There are four bedrooms in the Mellette home.
“We have no idea who slept where. Everybody always says, ‘Who slept where?’ Who knows? They didn’t write it down, it wasn’t important,” said Raeder.
The northwest bedroom, which has an original walnut furniture set, would get very cold in the winter, so much so that Raeder says they would shut this room off in the winter.
There are several original items in the master bedroom, including the headboard, a small rocker handmade by governor’s grandfather, and a hot chocolate set.
The smaller rocker in the room was Maggie’s and has no arms.
“Women did not like to have arms on their chairs because of their long dresses,” she said. “With it armeless, your dress would fall a little more naturally and not get as wrinkled. Can you imagine ironing those dresses? I wouldn’t want arms, either.”
There are a handful of original outfits the Mellettes wore, including Maggie’s First Lady gown she wore to the second inaugural ball on January 6, 1894, which shows she was around five feet tall.
The next bedroom displays the rope springs used in bed furniture.
“That’s where the saying ‘sleep tight, don’t let the bed bugs bite’ came from, because the ropes would become loose and you would need to tighten them back in the day,” said Raeder.
The last bedroom showcases more furniture that was time period appropriate, like the wardrobe for clothing and a wash bowl for nighttime grooming.
UPSTAIRS SITTING ROOM
Raeder says this is where everyone in the family spent the most time.
“Since the parlor was for entertaining, this is more of what we would call a ‘family room’ today,” she said.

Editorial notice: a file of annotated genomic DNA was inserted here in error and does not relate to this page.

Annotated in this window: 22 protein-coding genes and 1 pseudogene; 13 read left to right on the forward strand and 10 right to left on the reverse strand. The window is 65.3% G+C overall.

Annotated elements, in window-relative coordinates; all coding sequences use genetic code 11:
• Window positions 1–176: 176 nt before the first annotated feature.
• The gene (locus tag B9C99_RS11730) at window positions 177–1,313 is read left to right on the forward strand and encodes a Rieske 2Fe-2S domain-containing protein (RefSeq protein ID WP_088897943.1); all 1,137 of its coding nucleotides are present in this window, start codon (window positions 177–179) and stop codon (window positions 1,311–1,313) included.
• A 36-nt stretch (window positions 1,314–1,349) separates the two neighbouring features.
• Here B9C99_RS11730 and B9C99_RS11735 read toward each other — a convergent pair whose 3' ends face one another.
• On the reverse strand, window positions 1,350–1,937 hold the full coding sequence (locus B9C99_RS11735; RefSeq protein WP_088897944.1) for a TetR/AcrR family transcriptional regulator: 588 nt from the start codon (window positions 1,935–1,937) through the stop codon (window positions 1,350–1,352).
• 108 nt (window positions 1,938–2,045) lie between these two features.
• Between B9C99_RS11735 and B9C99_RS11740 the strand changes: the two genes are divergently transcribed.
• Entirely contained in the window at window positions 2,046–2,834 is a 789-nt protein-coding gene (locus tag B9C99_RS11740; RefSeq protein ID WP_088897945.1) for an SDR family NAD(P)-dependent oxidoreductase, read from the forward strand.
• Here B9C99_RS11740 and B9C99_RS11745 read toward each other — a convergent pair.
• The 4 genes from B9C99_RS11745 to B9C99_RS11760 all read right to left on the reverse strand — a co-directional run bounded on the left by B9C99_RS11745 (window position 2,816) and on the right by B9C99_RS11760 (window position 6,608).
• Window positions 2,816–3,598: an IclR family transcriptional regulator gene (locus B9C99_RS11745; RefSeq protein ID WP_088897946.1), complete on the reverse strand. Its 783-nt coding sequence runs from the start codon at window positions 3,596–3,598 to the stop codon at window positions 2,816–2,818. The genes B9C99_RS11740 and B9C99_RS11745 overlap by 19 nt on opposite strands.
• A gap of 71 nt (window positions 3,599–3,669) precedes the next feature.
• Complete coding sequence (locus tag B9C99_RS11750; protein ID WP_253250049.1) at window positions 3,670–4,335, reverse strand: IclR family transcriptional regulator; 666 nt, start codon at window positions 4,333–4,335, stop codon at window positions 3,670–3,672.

This has several pieces of art from the Mellette collection, like originals by South Dakota painter John Banvard.
“John Banvard was the first world famous artist to come to Watertown,” said Raeder. “He arrived the same time as Mellette did. He once painted a panorama that was three miles long of the Mississippi.”
There is a photograph of the Wylie home, where Arthur boarded while he attended the University of Indiana.
“He always wanted Dakota Territory to be two states.” – Pam
It’s there that he met Maggie. The photo also shows her mother, who lived to be over 100 years old. She is sitting near a plant, which actually had pieces cut off, and Raeder says there are plants created from that around the house today.
We ended our tour by taking the “working stairs,” which Raeder says were located in the back of the house and led to the pantry and kitchen so as not to be in the way.
“It was very normal for the time,” she said.
In the kitchen is an old icebox.
“Ice was very valuable back then,” she said.
Raeder has a theory that they must have had help because of all of their gatherings.
“They had to have had help because of the size of their anniversary party, for example. And May 1 of 1887, Maggie had 100 of her friends here for tea. One hundred people.”
The Mellette House is open to the public Tuesday through Sunday 1-5 p.m.
For more information, visit mellettehouse.org.